What or who inspires you?
The artists who are taking real psychic risks and doing the work they need to do for the salvation of their souls in this lifetime. I relate to people who create because they have to, because otherwise contemporary existence is just too heavy and incomprehensible.
David Altmejd is my favorite contemporary sculptor, and Louise Bourgeois is my favorite from the past. I am lucky to have many inspirational artist friends. Julia Montgomery is an awesome sculptor (we weld together). Ana Kras is a great friend and inspiration (still my favorite person to photograph). My friend Eliot Lee Hazel is an amazing photographer. One of my favorite people is Ariana Delawari. She just made an incredible film called “We Came Home.” I could go on and on.
What are you currently working on?
I just self-published my first photography book. It contains all the series I made in the year 2012. It will be available on my website within a week. I am going to London to install the last crystal sculpture I made into a gothic cathedral on Portobello Road. My friend who bought it created the perfect home for it, the roof is triangular, so it appears to be made just for the space. And it has these amazing gothic windows for the light to come through for fantastic rainbow action. I am also starting to create the armatures for some new crystal sculpture works. I am incorporating lights into them, so they not only reflect and refract rainbows with sunlight, but so they can give off light from an internal source at night.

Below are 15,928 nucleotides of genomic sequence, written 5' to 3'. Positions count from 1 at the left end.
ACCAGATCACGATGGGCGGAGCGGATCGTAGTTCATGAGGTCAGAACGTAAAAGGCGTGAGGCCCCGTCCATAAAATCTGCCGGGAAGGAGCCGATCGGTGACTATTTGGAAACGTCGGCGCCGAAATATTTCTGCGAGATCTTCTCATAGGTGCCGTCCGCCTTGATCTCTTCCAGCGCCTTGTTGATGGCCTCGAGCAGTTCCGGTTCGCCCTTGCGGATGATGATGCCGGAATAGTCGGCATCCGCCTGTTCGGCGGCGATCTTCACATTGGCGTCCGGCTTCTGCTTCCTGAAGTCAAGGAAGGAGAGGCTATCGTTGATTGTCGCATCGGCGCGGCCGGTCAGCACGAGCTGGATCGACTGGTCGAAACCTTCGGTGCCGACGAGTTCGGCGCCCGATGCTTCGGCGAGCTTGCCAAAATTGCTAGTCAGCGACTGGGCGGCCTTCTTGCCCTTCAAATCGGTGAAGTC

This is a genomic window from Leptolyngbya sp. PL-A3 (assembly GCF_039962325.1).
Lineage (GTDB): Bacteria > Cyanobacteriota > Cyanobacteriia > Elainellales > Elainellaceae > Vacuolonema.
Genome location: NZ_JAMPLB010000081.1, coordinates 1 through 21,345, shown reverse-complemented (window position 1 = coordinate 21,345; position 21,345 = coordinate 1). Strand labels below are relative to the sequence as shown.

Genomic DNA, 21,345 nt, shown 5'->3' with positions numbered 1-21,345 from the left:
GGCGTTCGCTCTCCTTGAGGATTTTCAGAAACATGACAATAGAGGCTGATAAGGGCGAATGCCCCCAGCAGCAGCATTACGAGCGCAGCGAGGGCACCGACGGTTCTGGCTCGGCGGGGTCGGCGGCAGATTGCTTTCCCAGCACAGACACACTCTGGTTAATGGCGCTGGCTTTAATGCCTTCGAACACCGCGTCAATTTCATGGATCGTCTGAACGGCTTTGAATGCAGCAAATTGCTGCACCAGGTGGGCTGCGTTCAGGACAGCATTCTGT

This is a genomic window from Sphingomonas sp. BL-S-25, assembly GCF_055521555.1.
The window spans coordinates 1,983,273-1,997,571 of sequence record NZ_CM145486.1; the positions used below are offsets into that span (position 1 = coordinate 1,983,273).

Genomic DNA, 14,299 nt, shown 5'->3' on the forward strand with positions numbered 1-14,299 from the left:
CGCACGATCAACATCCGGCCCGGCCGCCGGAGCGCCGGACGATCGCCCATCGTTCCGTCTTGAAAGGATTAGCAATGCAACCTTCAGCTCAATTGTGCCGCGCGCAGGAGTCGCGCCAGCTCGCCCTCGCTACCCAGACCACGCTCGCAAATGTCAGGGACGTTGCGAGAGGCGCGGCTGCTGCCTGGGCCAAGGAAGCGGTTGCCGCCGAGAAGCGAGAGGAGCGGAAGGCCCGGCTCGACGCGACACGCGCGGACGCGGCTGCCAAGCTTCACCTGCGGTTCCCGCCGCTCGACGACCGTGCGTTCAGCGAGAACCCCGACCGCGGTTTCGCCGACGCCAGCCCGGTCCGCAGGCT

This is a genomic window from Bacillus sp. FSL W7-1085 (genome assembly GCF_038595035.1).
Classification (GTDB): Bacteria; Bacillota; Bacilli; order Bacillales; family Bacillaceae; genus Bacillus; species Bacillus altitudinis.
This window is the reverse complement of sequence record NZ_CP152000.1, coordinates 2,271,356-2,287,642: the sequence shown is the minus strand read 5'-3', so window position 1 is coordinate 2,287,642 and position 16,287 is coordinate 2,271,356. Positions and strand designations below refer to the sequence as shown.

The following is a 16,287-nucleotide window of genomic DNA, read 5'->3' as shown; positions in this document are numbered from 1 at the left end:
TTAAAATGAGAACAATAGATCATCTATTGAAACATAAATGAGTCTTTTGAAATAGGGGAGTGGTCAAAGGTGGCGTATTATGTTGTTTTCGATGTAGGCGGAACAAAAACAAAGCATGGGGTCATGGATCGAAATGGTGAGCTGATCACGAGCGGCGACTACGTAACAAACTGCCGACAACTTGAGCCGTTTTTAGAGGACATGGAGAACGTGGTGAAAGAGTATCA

I also just curated an all analog female photography show called “Pheromone Hotbox” featuring the work of Ana Kras, Ellen Rogers, Alison Scarpulla, Aëla Labbé, Stella Berkosky and Logan White. It will open in early 2013. I also just started playing drums with my boyfriend Guy Blakeslee, and after our first performance, it is all I want to do. So I hope there will be more of that in my future as well.
Your dream for the future now?
My dream for the future on a global scale is that people will wake up to the challenges we face on this planet and take immediate responsibility and action for the change we want to see. It is common to feel a heavy weight, that there are entire structures and systems that need to be upturned completely, and that the little things we can do are too miniscule. I believe revolution starts within oneself. When that transformative energy of an inner alchemy is produced, it becomes infectious. American culture is slow to speak in subtleties, but I find that that level of influence to be incredibly impactful. I don’t want to live in fear that I can’t do anything. I am noticing that the existential nihilism of the 90’s and early 00’s is slowly dying off to a youth culture that is more present and hyperaware of their responsibility to create the future. I find disinterested-ness atrocious and hope that more people will have a deeper relationship with the sacred.
Amanda’s work can be seen at www.amandacharchian.com